The aim of the present study was to investigate the quality of housing support provided in housing services for people with psychiatric disabilities living in ordinary housing with housing support from the residents' perspective, by using the QPC-H instrument. A sample of 174 residents in ordinary housing, receiving housing support from 22 housing support services in nine Swedish municipalities, participated in this study. The results show that the quality of psychiatric care in housing services was mainly rated highly as measured with the QPC-H instrument. The dimensions Encounter and Secluded Environment were the aspects that were rated as the two with the highest quality of housing service. The dimensions Participation and Secure Environment were rated as those with the lowest quality. There were more residents who totally disagreed with the statements in the dimensions Participation and Housing Specific than in the other dimensions. The perceived lower quality in Encounter, Participation, Support and the Housing Specific dimensions was associated with a low frequency of psychiatric outpatient clinic contacts. A conclusion is that the support staff could be more observant regarding the residents' need for support and also talk more with them about what could be done to assist them. It also seems important that the support staff discuss with the residents regarding how they can help them to feel more secure in their accommodation.

  • 17.
    Rusner, Marie
    et al.
    University of Borås, Sweden.
    Carlsson, Gunilla
    University of Borås, Sweden.
    Brunt, David
    Linnaeus University, Faculty of Health, Social Work and Behavioural Sciences, School of Health and Caring Sciences.
    Nyström, Maria
    University of Borås, Sweden.
    The paradox of being both needed and rejected: the existential meaning of being closely related to a person with bipolar disorder2012In: Issues in Mental Health Nursing, ISSN 0161-2840, E-ISSN 1096-4673, Vol. 33, no 4, p. 200-208Article in journal (Refereed)
    Abstract [en]

    The aim of this study was to elucidate the existential meaning of being closely related to a person with bipolar disorder. A qualitative, descriptive and explorative design with a phenomenological meaning-oriented analysis was used. The findings reveal a paradoxical, existential exposure of close relatives to a person with bipolar disorder, being both needed and rejected whilst being overshadowed by the specific changeable nature of bipolar disorder. Psychiatric health care services are recommended to consider changes in attitudes and structures that may facilitate for close relatives` participation in the care and treatment of persons with bipolar disorder.

  • 18.
    Syrén, Susanne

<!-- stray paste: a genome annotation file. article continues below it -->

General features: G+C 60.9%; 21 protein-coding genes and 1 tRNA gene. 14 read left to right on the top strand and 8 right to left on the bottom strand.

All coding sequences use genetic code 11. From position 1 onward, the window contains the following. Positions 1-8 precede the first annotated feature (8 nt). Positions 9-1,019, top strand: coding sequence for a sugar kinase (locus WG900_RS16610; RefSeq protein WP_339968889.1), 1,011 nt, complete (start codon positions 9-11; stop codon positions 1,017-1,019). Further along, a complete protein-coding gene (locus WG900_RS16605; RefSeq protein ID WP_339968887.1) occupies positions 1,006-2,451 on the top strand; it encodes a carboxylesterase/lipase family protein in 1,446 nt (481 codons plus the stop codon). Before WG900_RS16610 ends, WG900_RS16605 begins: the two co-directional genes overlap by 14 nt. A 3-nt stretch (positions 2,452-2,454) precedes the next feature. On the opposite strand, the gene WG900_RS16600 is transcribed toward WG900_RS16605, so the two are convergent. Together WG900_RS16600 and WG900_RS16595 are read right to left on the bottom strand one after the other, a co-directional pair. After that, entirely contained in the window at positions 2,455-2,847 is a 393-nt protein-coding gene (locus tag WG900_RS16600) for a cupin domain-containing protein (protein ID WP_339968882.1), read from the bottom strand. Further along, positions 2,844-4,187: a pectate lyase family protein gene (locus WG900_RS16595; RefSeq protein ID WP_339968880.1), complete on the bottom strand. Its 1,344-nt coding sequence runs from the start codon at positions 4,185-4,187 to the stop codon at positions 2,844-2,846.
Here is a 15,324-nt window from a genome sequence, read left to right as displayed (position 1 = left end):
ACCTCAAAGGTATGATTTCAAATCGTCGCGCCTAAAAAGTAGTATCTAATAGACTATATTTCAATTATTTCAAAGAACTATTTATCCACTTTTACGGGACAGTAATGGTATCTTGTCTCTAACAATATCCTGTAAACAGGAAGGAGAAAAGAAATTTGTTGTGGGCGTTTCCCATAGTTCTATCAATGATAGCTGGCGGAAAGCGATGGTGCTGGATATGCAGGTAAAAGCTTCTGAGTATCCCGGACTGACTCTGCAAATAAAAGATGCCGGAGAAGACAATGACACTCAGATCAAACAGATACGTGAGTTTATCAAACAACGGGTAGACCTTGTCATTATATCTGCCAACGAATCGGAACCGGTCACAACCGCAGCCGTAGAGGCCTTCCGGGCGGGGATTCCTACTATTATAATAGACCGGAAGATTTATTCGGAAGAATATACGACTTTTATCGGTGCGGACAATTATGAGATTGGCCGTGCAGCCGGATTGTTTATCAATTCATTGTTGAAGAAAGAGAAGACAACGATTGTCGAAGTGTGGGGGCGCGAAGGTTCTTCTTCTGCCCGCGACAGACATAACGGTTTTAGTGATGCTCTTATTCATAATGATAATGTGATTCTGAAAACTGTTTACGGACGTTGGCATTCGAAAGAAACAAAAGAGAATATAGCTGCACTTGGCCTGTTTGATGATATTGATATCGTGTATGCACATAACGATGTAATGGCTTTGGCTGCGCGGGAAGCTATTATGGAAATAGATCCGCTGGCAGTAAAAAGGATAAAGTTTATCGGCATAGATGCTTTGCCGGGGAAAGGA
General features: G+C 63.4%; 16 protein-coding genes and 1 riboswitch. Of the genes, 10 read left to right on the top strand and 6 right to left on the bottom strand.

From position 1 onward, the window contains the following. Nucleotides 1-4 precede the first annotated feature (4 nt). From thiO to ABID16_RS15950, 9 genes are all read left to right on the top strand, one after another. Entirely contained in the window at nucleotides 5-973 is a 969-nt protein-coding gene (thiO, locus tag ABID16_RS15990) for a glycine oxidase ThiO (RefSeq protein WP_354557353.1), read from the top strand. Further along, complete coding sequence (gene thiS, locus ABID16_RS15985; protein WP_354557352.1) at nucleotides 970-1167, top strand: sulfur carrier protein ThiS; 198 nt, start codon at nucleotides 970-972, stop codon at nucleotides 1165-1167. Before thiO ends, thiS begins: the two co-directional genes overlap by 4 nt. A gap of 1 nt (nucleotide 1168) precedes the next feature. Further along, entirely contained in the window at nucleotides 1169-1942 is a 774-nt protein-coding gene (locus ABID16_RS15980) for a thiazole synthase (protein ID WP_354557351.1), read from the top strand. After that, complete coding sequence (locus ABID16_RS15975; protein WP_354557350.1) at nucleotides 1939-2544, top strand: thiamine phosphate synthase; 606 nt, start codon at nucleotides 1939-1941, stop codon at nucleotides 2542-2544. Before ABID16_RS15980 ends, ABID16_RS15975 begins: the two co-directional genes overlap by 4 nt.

et al.
    Linnaeus University, Faculty of Health and Life Sciences, Department of Health and Caring Sciences.
    Hultsjö, Sally
    Cty Hosp, Jönköping, Sweden.
    A Striving Towards 'Normality': Illness-related Beliefs among Individuals Living with a Psychotic Disorder2014In: Issues in Mental Health Nursing, ISSN 0161-2840, E-ISSN 1096-4673, Vol. 35, no 11, p. 842-850Article in journal (Refereed)
    Abstract [en]

    Beliefs related to illness constrain or facilitate health and wellbeing, and are of importance in how people understand and manage their illness. The aim of this study was to identify illness beliefs among individuals living with illness from a psychotic disorder. Data collected through two qualitative interview studies was secondary analysed by means of a method for directed content analysis. Beliefs of being different and odd, and of what constitutes 'normality', are prominent and constrain, in several respects, wellbeing among the individuals with psychotic illness. Beliefs about possible wellbeing are preferably related to existential, human desires of caretaking and responsibility for self and others. An awareness among mental healthcare staff that one does not hold the unequivocal truth about what is normal and healthy, is of importance. They need to ask questions about illness beliefs and not ignore or judge the answers received, but instead discuss them. Relationship-centred care, where a mutual dialogue occurs between the individual, the family and mental healthcare staff, is highlighted.

  • 19.
    Tuvesson, Hanna
    et al.
    Blekinge Institute of Technology.
    Eklund, Mona
    Lund university.
    Nursing Staff Stress and Individual Characteristics in Relation to the Ward Atmosphere in Psychiatric In-Patient Wards2017In: Issues in Mental Health Nursing, ISSN 0161-2840, E-ISSN 1096-4673, Vol. 38, no 9, p. 726-732Article in journal (Refereed)
    Abstract [en]

    - This study investigated the interplay between nursing staff stress, Mastery, Moral Sensitivity, individual characteristics and the ward atmosphere in psychiatric in-patient care. Data were collected through five questionnaires from 93 nursing staff. Multivariate analysis showed that Moral Strength, Moral Burden, Internal Demands, Perceived Stress and age were related to several factors of the ward atmosphere. We conclude that efforts to reduce stress levels and create a supporting ethical climate on psychiatric wards would be beneficial for both psychiatric nursing staff and their nursing practice. © 2017 Taylor & Francis Group, LLC

  • 20.
    Tuvesson, Hanna
    et al.
    Malmö University.
    Eklund, Mona
    Lund University.
    Wann-Hansson, Christine
    Malmö University.
    Perceived stress among nursing staff in psychiatric inpatient care: the influence of perceptions of the ward atmosphere and the psychosocial work environment2011In: Issues in Mental Health Nursing, ISSN 0161-2840, E-ISSN 1096-4673, Vol. 32, no 7, p. 441-448Article in journal (Refereed)
    Abstract [en]

    The aims of this study were to investigate (1) perceived stress as felt by the nursing staff working in psychiatric inpatient care, (2) possible differences between nurses and nurse assistants, and (3) associations among individual characteristics, the ward atmosphere, the psychosocial work environment, and perceived stress. Ninety-three members of the nursing staff completed three instruments--one each measuring perceived stress, the ward atmosphere, and the psychosocial work environment. There were no differences among the staff groups concerning perceived stress. Multivariate analysis showed that the ward atmosphere factor "Involvement" and the psychosocial work environment factor "Role Clarity" were indicators of perceived stress. Improvements in these factors could help to prevent stress among the staff.